What do you think of first when you hear the phrase, “kid-friendly”? A family restaurant or event? Movies?

Over the weekend, we asked the kids what they wanted to watch for family movie night. Our son (9) picked Gremlins. We didn’t think anything of it. Both of us remembered it as a family movie that we’ve watched dozens of times over the years.

And our kids – who love the Marvel movies and anything with superheroes – got scared of the Gremlins after they changed from furry and fuzzy to scaly and ornery. We turned the movie off shortly after that, the kids went to bed…and then we watched the rest of the show.

How many of your favorite movies from the 80’s have you watched again now? As much as we all worry about Screen Time, and making sure our kids watch age-appropriate shows and movies, do you ever think about how much the perception about what is “kid-friendly” changes over time?

Movies are the best kid-friendly spaces.

I asked our Team Juggling Normal group chat about the idea of what is “kid-friendly…” and I got a lot of negative feelings from our moms. Kid-friendly restaurants bring on the image of the Chuck E Cheese’s of the world. Very loud, bad food, and while it’s fun for the kids, not very fun for the parents.

Throughout my husband’s years in his previous profession, I had numerous conversations about my definition of “kid-friendly.” By necessity, because my husband was gone a lot and in order for our kids to see him as much as possible, we traveled with him more than most people would choose to do. We went to public events, dinners, and a lot of fundraisers. My kids spent a lot of time being the only kids at an event.

My definition of “kid-friendly” is this: any event that is not a boring meeting/business dinner, or a black tie event. My kids have been to a lot of different things and places. If we had an adults-only dinner (read: boring business dinner meeting), we would use the hotel-recommended babysitting service. Sometimes our teenager would join us for those dinners, sometimes she would choose to hang out with friends or babysit her siblings. We leave that decision up to her.

I do not take my kids everywhere. There are a lot of things to consider – how fun it would be for them, whether they have their own activities at home, whether they want to spend a weekend with grandma. With all that in mind, I have still chosen to take my kids along for weekend trips when the events or meetings had a “kid-friendly” element: a tour of a science museum, air field, or any event with the military; potlucks or picnics; any mix of meetings where I could take the kids off to a park or other fun place for an hour or two while my husband had a meeting, or hit the hotel pool for a few hours in a cool place.

Find the fun!

All that being said, why do we have negative feelings towards things that are “kid-friendly?”

As moms (and dads), we are all with our kids the most. And we do need breaks to recharge our batteries (see Take a Vacation!), absolutely. We do need date nights and kid-free time.

But we also love our kids and want them to be a part of the fun things we do!

I try to find the fun in life, and to live life to the fullest. And I want my kids to take that with them as they grow up, also. I want them to experience new things, be open to new ideas, and try lots of different things (including different foods, but I’ll tackle that in a future post).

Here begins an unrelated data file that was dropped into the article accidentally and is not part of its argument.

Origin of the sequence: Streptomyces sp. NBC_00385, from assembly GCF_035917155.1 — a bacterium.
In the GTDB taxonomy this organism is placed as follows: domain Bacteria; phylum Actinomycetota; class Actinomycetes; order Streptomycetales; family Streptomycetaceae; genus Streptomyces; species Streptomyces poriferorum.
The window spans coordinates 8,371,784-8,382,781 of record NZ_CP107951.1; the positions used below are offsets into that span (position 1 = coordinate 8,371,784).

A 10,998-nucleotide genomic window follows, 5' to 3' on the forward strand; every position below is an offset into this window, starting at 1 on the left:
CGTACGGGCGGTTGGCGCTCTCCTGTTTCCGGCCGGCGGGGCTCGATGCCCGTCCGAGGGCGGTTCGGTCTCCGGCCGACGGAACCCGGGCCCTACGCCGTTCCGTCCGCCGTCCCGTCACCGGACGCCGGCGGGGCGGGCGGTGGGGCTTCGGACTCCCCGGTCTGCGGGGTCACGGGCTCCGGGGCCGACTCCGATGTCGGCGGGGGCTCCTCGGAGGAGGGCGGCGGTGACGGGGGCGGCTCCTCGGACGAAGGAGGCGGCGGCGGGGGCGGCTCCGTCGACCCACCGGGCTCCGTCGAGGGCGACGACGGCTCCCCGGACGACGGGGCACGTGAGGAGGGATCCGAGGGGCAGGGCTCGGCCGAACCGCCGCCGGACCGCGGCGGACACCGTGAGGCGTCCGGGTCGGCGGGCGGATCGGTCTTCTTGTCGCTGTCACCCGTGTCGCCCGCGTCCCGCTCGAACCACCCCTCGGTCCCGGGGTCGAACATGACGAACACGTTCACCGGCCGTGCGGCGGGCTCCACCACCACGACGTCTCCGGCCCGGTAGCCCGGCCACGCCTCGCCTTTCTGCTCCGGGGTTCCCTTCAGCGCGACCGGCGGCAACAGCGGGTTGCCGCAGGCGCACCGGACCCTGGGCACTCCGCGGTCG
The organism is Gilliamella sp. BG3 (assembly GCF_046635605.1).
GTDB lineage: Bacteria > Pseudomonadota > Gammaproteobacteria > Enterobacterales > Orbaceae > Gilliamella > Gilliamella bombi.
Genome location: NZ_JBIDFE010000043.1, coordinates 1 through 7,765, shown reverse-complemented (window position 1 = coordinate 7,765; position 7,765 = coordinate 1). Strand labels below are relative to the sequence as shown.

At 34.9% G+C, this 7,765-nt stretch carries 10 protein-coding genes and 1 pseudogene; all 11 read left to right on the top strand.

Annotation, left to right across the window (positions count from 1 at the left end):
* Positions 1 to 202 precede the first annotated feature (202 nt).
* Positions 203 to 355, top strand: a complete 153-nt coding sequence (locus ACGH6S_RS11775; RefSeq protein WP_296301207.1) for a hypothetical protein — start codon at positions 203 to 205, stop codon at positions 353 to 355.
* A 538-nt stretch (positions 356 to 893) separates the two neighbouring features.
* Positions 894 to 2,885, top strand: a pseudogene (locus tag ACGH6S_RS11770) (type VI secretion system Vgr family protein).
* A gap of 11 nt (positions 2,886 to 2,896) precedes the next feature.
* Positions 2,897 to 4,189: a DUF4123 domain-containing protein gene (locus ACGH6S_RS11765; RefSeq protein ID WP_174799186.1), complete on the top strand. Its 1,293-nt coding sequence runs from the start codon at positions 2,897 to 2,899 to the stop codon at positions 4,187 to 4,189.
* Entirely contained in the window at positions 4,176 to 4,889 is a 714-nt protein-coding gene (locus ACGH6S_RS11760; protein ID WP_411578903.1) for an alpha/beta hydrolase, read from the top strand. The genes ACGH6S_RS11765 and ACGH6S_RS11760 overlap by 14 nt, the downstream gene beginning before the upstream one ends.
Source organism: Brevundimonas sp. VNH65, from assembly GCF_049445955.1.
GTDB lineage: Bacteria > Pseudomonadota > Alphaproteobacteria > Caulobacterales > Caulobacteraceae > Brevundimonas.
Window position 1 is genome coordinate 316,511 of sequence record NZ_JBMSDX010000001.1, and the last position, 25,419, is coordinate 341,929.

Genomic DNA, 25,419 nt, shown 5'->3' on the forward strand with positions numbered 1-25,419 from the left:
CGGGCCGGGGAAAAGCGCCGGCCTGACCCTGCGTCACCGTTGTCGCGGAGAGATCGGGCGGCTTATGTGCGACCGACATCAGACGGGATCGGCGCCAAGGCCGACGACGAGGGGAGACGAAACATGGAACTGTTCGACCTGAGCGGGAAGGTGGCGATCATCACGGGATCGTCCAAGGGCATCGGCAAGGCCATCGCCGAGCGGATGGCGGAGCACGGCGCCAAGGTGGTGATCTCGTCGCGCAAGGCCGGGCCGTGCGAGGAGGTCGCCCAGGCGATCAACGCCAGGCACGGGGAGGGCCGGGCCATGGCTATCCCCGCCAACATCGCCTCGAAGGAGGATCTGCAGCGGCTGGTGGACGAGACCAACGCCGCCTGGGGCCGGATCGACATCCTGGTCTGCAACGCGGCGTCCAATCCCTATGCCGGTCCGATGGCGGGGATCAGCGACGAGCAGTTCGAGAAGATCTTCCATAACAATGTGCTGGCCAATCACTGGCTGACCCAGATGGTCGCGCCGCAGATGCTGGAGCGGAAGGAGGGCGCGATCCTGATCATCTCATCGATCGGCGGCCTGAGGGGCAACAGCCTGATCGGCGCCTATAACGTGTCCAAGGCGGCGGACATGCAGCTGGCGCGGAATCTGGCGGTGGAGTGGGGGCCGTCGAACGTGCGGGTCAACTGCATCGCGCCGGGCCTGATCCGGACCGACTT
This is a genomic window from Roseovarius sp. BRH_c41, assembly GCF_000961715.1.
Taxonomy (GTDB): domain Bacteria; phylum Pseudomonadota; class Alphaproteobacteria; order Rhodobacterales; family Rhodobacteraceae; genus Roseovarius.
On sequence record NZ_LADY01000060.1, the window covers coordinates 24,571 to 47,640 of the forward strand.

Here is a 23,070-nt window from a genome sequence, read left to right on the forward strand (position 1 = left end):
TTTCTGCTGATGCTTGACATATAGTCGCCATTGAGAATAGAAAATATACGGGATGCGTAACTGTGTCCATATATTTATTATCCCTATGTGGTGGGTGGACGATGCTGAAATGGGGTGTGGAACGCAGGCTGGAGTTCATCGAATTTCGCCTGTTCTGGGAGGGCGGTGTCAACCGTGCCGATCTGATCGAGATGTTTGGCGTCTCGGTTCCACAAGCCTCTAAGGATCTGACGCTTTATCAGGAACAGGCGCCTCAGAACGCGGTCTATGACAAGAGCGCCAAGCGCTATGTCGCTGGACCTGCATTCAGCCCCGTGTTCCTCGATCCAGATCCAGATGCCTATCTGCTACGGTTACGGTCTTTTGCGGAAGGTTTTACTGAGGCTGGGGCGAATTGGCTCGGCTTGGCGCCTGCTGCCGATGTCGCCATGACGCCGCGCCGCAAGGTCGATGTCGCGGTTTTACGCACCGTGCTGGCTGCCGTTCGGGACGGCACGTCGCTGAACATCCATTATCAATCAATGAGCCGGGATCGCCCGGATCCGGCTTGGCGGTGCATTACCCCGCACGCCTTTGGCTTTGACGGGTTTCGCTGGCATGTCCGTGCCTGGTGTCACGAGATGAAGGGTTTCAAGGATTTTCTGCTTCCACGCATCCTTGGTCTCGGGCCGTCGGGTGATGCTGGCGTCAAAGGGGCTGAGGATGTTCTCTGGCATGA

Part of guiding them in that direction is taking them along while we try new things, and showing them by our example (We are the Examples).

One of the things we have noticed in our little town is that we don’t have a completely family-friendly place to take kids and just hang out anymore. There used to be a bowling alley, and years ago (before my time here), there was a roller rink.

Video arcades are a thing of the past, replaced by everyone having their own X-box or Playstation. And kids can play against each other over the internet. Which is cool, but not the same. Playing endless games of SkeeBall is still one of the best things.

Has your town lost it’s favorite hang out spaces?

What are your favorite memories from growing up? I loved going to the roller rink! We do have one about an hour away, our oldest had a birthday party there a few years ago – and it was great!

Have we – as a society – lost those family-friendly spaces where there were things for kids to do, as well as for adults to hang out? I hope not.

While we all get through what I hope are these last few months of the pandemic, think about things to do with your kids that make life fun. Take them with you on a work trip (take a helper with you if you need it while you’re in meetings), and add an extra day for exploring the area. Think about kid-friendly things you can add in between meetings if you need to fill time. The Denver Chamber has a site that lists lots of things to do with kids in the city, and I’m sure most other cities have something similar. Check them out!

Encourage your kids to try new things. Help teach them how to behave in a regular restaurant – you don’t have to go somewhere fancy, start with Applebees and be thankful they have crayons and placemats to draw on. Or take a notebook or two and carry pens in your purse for them to draw with. Work your way up to 5-star dining.

Special dinner out in December, with a Roy Rogers.

I tend to go analog and always keep drawing materials with me for the kids, to keep them busy when we need to. And I’m not above bribery with the promise of ice cream or handing over the phone or iPad when I really need it.

And a Shirley Temple.

“Kid-friendly” is whatever we make it. Take your kids everywhere, and show them the fun. They’ll (hopefully) thank you for it later.

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  1. Pingback: Kid Food? - Juggling Normal

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